Thomas Jefferson Papers
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To Thomas Jefferson from John Lamb, 20 May 1787

From John Lamb

Alicante bay May 20th. 1787

I Received your Excellency’s letter concerning the Cyphers. The Vessel that I am in here, and bound to America, Doth not take pradick1 and all papers are so Defaced with Vinager, that it will be Imposible to get the Cypher sound, to hand’s where it is ordered. Therefore must Deliver the Same to Congress, whom can Dispose of the Same at their pleasure. I am unhappy that it is so surcomstanced: I hope by this time that your Excellency is fulley persuaded of that Vile Man De Expelley, whome I have often warned of before this. His letters have been too freely handed to your Excellency, and to Congress likewise, for the benefit of our peace at Algiers. I most Heartily hope Congress will not be led to thank a man whome was turned out of Algiers for the Most Atrosious crimes, and Sum cay Confined at presont, and I make no Doubt of the Truth of the same. If your Excellency can come at the Truth from Madrid, I am of opinion that you will think as I Do on the matter; I add that we have not had a wors Enemy than the above mention De Expelley. How far he Deceived Mr. Carmichael whilst he was holding him up to Our Publick’s Vew I cannot pretend to say. But if Mr. Carmichael was not Deceive in the Man, he had a Desine to baffle my efforts whilst on my Late Mission to make room for a more favourite plan. With news I can give your Excelency no lite at present, but that the number of our wretched people in Algiers are reduced by the Plague. Unhappy mess indeed. I have had a Verey Disagreable winter. But am Sumpthing Recruted. I hope to be at Congress by the beginning August nex. I am Exceedingly sorrey that Mr. Barkley missed me. That he had Authority to Settle my accounts he writes me. I Am Your Excellincys Most Hmle. Servt.,

John Lamb

RC (DLC); splotched in places by some liquid, perhaps “Vinager.” Tr (DNA: PCC, No. 107, ii). Enclosed in TJ to Jay, 21 June 1787, and printed in Dipl. Corr., 1783–89 description begins The Diplomatic Correspondence of the United States of America, from the Signing of the Definitive Treaty of Peace … to the Adoption of the Constitution, Washington, Blair & Rives, 1837, 3 vol. description ends , ii, 59–60, with some polishing of Lamb’s spelling and grammar. Enclosed in Robert Montgomery to TJ, 22 May 1787, which was recorded in SJL as received in Paris 16 June.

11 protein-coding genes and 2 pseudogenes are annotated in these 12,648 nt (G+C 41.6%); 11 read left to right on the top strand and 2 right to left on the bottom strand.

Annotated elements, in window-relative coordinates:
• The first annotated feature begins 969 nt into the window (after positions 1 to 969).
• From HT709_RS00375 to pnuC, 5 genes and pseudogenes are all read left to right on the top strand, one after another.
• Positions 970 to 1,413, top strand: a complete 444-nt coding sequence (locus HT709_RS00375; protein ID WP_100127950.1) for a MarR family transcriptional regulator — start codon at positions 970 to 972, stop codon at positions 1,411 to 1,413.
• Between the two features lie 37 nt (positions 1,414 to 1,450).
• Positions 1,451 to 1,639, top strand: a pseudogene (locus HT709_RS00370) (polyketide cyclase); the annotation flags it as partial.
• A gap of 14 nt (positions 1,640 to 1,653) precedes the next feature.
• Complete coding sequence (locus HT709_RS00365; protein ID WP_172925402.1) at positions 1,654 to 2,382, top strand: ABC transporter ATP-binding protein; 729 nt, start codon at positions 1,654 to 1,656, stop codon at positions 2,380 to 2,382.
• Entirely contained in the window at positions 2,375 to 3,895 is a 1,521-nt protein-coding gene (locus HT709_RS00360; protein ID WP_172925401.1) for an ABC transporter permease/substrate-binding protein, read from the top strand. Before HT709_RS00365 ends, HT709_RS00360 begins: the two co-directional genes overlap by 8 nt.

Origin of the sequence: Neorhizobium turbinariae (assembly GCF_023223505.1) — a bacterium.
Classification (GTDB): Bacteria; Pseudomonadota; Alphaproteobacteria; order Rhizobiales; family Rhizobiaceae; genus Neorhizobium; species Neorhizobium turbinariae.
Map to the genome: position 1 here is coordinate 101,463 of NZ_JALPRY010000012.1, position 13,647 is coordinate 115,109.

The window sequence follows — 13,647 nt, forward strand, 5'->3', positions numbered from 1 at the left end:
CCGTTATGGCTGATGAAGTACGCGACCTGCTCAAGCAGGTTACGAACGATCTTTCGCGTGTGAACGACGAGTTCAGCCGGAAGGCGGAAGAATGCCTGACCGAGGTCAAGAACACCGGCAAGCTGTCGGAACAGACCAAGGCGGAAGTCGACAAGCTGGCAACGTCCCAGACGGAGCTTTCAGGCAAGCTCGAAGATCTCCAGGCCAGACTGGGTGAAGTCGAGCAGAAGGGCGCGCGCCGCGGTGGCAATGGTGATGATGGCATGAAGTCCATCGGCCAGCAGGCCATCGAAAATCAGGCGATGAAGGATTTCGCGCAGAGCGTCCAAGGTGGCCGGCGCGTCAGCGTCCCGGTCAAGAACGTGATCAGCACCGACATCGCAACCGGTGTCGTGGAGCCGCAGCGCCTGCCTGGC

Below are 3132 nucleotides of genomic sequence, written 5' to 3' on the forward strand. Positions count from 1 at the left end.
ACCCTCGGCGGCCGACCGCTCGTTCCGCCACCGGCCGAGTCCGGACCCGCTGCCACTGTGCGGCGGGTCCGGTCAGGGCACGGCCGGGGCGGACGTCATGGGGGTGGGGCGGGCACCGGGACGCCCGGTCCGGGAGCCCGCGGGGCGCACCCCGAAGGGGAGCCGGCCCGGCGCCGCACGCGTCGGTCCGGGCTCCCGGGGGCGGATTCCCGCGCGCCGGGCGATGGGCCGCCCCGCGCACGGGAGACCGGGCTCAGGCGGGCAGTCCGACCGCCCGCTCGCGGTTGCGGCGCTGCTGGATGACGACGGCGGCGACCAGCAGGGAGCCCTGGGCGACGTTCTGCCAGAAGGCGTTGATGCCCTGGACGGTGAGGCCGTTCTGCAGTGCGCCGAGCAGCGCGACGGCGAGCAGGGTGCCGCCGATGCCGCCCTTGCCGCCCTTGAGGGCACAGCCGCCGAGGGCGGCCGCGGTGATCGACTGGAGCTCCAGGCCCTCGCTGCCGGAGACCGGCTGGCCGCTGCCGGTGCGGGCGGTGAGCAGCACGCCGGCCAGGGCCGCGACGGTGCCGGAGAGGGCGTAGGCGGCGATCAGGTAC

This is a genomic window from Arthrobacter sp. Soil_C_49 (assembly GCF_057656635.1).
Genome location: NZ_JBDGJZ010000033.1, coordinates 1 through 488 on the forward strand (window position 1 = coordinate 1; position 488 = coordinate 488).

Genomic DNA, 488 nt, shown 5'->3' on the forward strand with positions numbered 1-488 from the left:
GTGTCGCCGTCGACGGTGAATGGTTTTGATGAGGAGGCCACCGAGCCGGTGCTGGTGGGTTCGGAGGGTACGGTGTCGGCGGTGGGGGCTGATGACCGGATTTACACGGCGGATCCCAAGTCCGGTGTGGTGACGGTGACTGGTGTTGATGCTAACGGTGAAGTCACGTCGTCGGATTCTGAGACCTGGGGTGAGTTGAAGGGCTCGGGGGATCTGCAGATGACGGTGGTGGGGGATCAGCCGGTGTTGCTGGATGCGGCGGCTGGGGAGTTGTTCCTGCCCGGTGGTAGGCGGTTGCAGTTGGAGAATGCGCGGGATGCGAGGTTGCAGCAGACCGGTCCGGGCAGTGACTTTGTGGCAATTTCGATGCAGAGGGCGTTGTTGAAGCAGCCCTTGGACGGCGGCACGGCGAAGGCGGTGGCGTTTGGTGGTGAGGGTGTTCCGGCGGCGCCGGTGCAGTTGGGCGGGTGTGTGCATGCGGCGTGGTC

TJ’s Letter concerning the cyphers (missing) may have suggested that they be turned over to Carmichael; if so, this gives point to Lamb’s remark that Congress … can dispose of the same at their pleasure. (See TJ to Carmichael, 26 Dec. 1786.)

1In Tr this word is given as “prodick,” but “pratique” is inserted above it in an unidentified hand, perhaps by Weaver who printed it thus in Dipl. Corr., 1783–89 description begins The Diplomatic Correspondence of the United States of America, from the Signing of the Definitive Treaty of Peace … to the Adoption of the Constitution, Washington, Blair & Rives, 1837, 3 vol. description ends , ii, 59. Pratique, a maritime term signifying permission to communicate with a port after a vessel had been given a bill of health or had performed quarantine, was certainly what Lamb meant. If so, Lamb’s reason loses some of its force in view of the fact that, while being in quarantine and himself unable to go ashore, he nevertheless sent ashore the very letter in which the reason was offered (Montgomery to TJ, 22 May 1787). If he could do this, it is not clear why he could not also have dispatched the codes.

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